Gladstone scientists identify the process by which Alzheimer’s disease through the brain Creeps

Our results directly support the hypothesis that Alzheimer’s disease-related dysfunction is propagated through the neural network, with the EC as an important area of ​​vulnerability at the center, said Julie Harris, the author of the study. Although further studies are needed to better understand how events in the EC are related to Alzheimer’s disease, it is conceivable that the interference in the early stages of the EC may be a therapeutic benefit, perhaps halt the progression of the disease. It is not clear how the EC dysfunction contributes to cognitive decline in Alzheimer’s disease or vulnerability at the beginning of the EC launched the spread of dysfunction through interconnected neural networks, said the study’s lead author and director Lennart Mucke Ginder, MD . To answer these questions, we studied transgenic mice with mutant APP expressed primarily in neurons of the EC .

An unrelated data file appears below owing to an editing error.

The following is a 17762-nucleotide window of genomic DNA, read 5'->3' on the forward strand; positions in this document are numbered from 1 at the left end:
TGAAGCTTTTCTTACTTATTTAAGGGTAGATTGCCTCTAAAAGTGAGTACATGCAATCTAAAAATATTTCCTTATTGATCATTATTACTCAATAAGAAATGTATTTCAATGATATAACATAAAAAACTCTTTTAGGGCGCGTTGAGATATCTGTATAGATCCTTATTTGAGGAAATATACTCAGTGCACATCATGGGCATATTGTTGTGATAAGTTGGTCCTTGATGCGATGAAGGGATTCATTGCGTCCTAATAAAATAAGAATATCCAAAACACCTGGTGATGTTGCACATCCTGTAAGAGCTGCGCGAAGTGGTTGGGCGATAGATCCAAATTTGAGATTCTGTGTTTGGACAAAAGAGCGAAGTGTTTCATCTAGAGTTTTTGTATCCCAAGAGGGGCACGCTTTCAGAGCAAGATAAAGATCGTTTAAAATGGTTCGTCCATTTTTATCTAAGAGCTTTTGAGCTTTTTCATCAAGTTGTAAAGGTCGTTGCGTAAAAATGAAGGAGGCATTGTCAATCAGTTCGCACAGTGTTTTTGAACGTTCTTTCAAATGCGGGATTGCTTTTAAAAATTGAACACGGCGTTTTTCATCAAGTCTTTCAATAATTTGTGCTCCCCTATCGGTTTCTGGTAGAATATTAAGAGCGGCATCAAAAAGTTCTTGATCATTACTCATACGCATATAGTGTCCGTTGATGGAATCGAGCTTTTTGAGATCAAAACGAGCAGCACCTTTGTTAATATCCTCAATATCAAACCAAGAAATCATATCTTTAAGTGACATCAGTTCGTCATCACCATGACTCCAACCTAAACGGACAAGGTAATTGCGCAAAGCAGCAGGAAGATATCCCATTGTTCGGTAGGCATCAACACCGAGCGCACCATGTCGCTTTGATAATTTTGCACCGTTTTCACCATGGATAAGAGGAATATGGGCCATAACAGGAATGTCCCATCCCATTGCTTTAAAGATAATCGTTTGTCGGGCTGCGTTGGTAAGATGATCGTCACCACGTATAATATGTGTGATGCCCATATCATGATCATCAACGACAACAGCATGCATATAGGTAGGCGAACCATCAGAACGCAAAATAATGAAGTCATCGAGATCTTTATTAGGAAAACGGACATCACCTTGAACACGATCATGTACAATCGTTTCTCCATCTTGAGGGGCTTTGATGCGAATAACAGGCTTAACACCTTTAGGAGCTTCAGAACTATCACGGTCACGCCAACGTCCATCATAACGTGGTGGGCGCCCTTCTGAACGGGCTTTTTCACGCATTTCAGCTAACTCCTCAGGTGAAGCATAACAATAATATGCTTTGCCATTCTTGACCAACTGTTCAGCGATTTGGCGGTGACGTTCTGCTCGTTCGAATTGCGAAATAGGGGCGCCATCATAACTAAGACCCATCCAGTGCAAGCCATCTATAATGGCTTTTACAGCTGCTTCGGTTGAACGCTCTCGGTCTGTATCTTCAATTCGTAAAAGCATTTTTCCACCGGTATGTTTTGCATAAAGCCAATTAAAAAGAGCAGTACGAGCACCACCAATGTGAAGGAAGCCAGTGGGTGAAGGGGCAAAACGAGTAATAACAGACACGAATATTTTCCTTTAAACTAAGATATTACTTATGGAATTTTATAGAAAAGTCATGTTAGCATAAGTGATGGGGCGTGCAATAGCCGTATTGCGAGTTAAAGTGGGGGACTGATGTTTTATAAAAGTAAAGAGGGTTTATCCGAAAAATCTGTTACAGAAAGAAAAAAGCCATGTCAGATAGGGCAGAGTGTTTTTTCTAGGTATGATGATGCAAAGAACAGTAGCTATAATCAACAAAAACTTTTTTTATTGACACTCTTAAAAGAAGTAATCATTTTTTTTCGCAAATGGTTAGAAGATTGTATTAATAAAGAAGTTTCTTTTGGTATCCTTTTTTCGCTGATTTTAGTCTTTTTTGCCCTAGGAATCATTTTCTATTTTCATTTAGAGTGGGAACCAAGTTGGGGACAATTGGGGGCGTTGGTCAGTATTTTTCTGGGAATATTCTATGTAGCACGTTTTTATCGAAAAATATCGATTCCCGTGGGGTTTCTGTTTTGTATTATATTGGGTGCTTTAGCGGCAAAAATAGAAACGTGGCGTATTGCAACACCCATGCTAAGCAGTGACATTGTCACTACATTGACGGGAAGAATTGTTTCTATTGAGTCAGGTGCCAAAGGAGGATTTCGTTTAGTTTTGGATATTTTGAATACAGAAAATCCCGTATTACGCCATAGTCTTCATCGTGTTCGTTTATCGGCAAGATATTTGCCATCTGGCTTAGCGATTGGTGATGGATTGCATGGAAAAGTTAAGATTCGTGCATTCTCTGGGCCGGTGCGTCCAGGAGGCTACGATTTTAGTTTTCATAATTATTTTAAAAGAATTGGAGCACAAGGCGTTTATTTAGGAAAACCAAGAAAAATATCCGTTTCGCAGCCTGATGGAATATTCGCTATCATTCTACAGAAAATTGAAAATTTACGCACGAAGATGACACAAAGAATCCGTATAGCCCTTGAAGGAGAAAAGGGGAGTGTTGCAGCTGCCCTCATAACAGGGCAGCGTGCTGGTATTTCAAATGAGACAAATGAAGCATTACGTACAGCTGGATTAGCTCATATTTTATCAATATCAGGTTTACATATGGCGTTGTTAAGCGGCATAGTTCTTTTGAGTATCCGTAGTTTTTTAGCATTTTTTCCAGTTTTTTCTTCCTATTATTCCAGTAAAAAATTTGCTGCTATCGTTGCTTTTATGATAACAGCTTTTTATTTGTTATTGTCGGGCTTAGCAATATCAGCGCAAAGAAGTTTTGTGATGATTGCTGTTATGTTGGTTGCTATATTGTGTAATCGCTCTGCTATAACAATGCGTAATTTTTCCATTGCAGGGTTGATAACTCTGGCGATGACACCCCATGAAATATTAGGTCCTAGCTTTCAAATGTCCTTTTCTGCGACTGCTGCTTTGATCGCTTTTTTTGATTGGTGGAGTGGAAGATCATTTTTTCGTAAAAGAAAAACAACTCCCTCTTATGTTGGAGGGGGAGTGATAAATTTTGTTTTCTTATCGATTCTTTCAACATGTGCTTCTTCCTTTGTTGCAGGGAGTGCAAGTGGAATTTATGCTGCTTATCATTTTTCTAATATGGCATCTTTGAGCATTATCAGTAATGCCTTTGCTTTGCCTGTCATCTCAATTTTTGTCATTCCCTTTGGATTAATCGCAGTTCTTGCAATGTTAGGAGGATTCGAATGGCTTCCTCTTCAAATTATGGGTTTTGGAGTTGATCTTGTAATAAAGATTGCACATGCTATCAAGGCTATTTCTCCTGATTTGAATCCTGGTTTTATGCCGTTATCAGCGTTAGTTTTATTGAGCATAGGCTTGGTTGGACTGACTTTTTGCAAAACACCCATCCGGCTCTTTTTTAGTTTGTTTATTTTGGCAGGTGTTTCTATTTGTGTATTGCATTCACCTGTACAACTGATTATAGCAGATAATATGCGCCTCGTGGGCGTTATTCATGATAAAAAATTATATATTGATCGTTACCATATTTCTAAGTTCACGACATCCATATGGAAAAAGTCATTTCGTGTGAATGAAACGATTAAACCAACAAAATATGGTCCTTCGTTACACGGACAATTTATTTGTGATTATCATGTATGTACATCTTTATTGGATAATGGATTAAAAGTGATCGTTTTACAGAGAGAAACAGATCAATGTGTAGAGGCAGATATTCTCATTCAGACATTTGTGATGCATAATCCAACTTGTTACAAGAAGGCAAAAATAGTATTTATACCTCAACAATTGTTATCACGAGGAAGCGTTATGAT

Altered levels of amyloid protein in the brain plays an important role in Alzheimer’s disease, a devastating neurodegenerative disease that causes progressive cognitive impairment and memory loss. Alzheimer’s disease is characterized by an abnormal accumulation of A in the brain, leading to the formation of protein aggregates that are toxic to neurons. A peptides are generated when a large protein called amyloid precursor protein is cut into small pieces.

The majority of current mouse models of Alzheimer’s disease express mutant proteins in the brain, making it difficult to identify the role of specific brain regions in Alzheimer’s disease-related dysfunction.

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Scientists at the Gladstone Institute of Neurological Disease have provided new information on the events that underlie the spread of the entire brain. The research, published in the Nov. 4 issue of the journal Neuron, follows the progression of a brain region that is affected vulnerable to disease onset in brain regions affected associates that are in later stages. The results may contribute to the design of therapeutic interventions, for the brain region that is Alzheimer’s disease may be easier than targeting different areas of the brain

The study was funded by the National Institutes of Health and a fellowship from the McBean Foundation.

One of the first brain regions affected in Alzheimer’s disease is the entorhinal cortex .

The connections between the EC and the other region of the brain called the hippocampus is essential for memory, and disruption of this circuit may play a role in memory impairment in the early stages of Alzheimer’s disease.